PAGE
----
It's a Muffin Top, Not a Baby Bump. Now Leave Me Alone!

What to say when people think you're pregnant - and you're not

Mariah Carey says she wouldn't let husband Nick Cannon see her pregnant body because it looked so "rancid." My girl Sofia Vergara (of the empowering K-Mart commercials no less!) has said she thinks she'd "look horrible" pregnant. And last week's episode of The Office was devoted to Pam's insecurities about her 50-pound pregnancy weight gain. "Obviously, you're at an all-time low," Dwight tells her when she asks him if she's still attractive. 

So here's what I don't understand: If the whole point of beauty, from a natural-selection perspective, is to help us spot ideal mates with whom to breed, why do so many women hate looking pregnant? Shouldn't pregnancy be the absolute pinnacle of beauty, seeing as it advertises how very fertile you are? Shouldn't even those of us who are not at all pregnant crave that knocked up glow, those fertile curves?

Instead, "you look pregnant" is pretty much the last thing any non-pregnant woman wants to hear. If we aren't asking "does it make me look fat?" about a new outfit, the first question is always: "Does it make me look pregnant?"

Dwight tells Pam that men realize they can't immediately impregnate pregnant women, so they don't think they're pretty. But that doesn't explain why a woman who isn't pregnant and doesn't want to be impregnated by anyone, anytime soon -- let's call her "me" -- feels so mortified when she gets mistaken for pregnant -- like I do, several times a year.

It happened again last week at the dermatologist's office. The nurse was running down that standard list -- "Do you smoke? Wear sunscreen?" -- and then, all casual-like, "When are you due?" At first I thought she read my chart wrong, but when I said helpfully, "Oh no! I'm not pregnant," she turned around, stared at my midsection, and asked with genuine surprise and a twist of judgment: "Oh really? You're not?"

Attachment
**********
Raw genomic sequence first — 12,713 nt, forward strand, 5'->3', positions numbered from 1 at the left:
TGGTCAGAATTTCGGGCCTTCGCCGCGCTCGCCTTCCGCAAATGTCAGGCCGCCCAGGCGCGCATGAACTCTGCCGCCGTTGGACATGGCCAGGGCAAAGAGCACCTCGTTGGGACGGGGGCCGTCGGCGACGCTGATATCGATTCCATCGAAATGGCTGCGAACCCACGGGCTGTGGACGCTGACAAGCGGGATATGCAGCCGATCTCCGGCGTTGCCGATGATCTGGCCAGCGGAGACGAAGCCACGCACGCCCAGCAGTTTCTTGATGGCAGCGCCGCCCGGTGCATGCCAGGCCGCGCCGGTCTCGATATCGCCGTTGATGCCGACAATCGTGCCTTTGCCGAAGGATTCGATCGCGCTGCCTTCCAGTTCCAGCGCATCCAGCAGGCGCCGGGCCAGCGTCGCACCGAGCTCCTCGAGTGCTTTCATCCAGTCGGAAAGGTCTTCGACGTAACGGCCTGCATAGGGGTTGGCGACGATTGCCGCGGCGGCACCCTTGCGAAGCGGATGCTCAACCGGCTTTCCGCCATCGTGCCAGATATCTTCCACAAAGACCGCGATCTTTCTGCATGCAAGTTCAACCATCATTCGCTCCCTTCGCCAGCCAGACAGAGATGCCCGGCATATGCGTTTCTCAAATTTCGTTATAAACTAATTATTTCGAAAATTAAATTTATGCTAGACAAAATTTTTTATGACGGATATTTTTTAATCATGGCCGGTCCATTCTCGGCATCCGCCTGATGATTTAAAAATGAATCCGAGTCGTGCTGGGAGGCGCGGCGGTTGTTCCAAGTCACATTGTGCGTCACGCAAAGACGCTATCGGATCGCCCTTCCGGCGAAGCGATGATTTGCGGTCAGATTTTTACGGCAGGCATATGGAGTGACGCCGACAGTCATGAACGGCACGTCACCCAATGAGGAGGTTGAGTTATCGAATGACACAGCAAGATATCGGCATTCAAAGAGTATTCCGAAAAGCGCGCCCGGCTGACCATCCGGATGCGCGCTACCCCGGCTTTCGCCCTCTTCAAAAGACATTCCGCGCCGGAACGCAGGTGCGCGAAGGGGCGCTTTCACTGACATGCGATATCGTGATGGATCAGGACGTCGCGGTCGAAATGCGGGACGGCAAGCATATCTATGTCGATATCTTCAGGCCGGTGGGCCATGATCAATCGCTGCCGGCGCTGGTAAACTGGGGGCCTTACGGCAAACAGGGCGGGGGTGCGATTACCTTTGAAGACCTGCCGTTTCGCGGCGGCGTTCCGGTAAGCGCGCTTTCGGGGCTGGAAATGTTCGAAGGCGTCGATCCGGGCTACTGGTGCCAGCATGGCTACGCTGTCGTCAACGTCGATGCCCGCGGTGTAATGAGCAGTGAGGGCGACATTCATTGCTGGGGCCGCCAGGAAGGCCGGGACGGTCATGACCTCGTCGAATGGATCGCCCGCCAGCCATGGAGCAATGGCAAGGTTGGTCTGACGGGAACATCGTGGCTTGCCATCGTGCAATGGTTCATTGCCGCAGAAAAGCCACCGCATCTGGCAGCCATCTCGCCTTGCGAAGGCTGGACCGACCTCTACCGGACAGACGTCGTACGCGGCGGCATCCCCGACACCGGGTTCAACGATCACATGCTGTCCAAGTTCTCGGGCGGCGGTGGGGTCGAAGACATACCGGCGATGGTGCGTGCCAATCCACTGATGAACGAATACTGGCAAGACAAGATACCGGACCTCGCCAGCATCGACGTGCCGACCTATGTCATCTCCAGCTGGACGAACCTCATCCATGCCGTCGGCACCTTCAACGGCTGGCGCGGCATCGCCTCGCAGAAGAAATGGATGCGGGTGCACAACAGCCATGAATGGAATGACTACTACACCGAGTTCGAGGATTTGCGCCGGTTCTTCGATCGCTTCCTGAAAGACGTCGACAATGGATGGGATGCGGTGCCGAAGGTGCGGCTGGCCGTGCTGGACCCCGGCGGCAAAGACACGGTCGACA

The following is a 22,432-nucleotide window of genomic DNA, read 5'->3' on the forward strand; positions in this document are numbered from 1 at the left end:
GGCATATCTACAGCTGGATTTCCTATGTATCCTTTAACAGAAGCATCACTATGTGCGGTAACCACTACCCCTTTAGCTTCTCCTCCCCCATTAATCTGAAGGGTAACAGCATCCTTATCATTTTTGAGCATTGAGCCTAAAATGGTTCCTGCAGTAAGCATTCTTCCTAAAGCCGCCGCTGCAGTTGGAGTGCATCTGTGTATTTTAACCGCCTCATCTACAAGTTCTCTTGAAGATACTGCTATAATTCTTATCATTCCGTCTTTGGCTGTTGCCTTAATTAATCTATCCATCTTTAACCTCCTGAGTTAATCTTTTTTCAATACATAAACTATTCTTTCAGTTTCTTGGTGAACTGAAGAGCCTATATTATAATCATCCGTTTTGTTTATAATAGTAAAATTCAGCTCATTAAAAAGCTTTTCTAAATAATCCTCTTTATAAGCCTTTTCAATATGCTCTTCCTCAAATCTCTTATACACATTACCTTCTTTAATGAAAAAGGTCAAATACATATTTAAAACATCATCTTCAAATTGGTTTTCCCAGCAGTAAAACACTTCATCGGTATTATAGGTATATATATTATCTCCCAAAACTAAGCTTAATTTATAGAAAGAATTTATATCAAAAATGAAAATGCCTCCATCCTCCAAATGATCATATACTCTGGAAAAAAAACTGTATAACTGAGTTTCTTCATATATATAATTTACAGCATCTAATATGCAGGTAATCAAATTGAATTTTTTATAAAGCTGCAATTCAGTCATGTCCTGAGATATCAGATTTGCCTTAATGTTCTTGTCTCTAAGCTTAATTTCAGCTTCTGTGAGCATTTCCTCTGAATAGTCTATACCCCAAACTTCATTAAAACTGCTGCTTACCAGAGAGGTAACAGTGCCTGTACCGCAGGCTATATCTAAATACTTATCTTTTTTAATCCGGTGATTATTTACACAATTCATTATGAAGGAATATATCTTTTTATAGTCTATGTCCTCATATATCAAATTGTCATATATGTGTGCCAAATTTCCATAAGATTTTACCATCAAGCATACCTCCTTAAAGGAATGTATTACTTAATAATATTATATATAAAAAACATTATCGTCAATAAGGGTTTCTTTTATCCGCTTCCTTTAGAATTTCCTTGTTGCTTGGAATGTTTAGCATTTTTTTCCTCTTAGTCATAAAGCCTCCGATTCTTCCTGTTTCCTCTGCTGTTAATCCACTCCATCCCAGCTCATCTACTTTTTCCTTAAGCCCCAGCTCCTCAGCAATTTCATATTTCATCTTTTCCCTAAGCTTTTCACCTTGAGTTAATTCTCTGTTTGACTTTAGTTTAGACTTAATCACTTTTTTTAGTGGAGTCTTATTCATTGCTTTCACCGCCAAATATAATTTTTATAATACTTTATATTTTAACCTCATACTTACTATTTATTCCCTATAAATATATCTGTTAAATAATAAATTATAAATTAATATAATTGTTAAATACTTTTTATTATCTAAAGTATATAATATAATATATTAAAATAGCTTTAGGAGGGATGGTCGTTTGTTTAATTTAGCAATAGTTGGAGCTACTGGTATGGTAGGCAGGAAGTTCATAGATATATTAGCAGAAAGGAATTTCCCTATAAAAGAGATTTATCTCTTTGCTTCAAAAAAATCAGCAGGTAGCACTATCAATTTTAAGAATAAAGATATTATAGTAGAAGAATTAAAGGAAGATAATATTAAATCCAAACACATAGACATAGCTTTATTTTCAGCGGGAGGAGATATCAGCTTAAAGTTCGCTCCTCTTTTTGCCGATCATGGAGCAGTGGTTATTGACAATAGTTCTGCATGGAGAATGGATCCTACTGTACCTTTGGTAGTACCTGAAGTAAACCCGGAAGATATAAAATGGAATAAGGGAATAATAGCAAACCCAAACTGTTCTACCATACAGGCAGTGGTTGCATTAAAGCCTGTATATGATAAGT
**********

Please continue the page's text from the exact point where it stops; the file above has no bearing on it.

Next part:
Here's why it's so awful to be mistaken for pregnant when, really, you're not: it's a perceived lose-lose. As a pregnant friend said when I recounted this later, "Even pregnant women don't want to look pregnant until they're super pregnant." Until then, they just feel fat. And if you aren't pregnant, the only other explanation is that you've gained weight in your middle, which society has deemed the absolutely least attractive place to gain weight -- because it makes you look pregnant. 

But this makes no sense. Pregnant women are, in fact, beautiful. They glow. Their bodies look alive with purpose because they're creating a million new cells every minute. It's only our modern day beauty standard -- which weirdly puts big boobs on an otherwise curve-less body -- that has erased our appreciation of this. 

In fact, we should find curvy bellies sexy for the same reason we do curvy hips: They're great for child-bearing. That's why most adult women's bodies have stomachs that curve at least slightly out, not in.

So here are three ideas for what I'll say next time someone mistakenly assumes I've been knocked up: 

The straightforward fact-check
"I'm not pregnant, I'm on my way to yoga," is what I should have said to that nurse because I was, and maybe my outfit (leggings, tank, flowy cardigan) confused her. You could also say, "I'm not pregnant but I do eat really well!" Just make sure you stay matter-of-fact -- don't start apologizing for your wardrobe or your body. Because you shouldn't.

The teachable moment
"I'm actually not pregnant -- guess that's just one of the many things you can't tell by looking at my body's size and shape." Go with this approach only if you've got the time and energy for a whole conversation about this.

The Turn Around (my favorite)
"Oh no, that's not a pregnant glow. I'm just super attractive. Thanks for noticing!" Because saying someone looks pregnant? Should be a compliment.  

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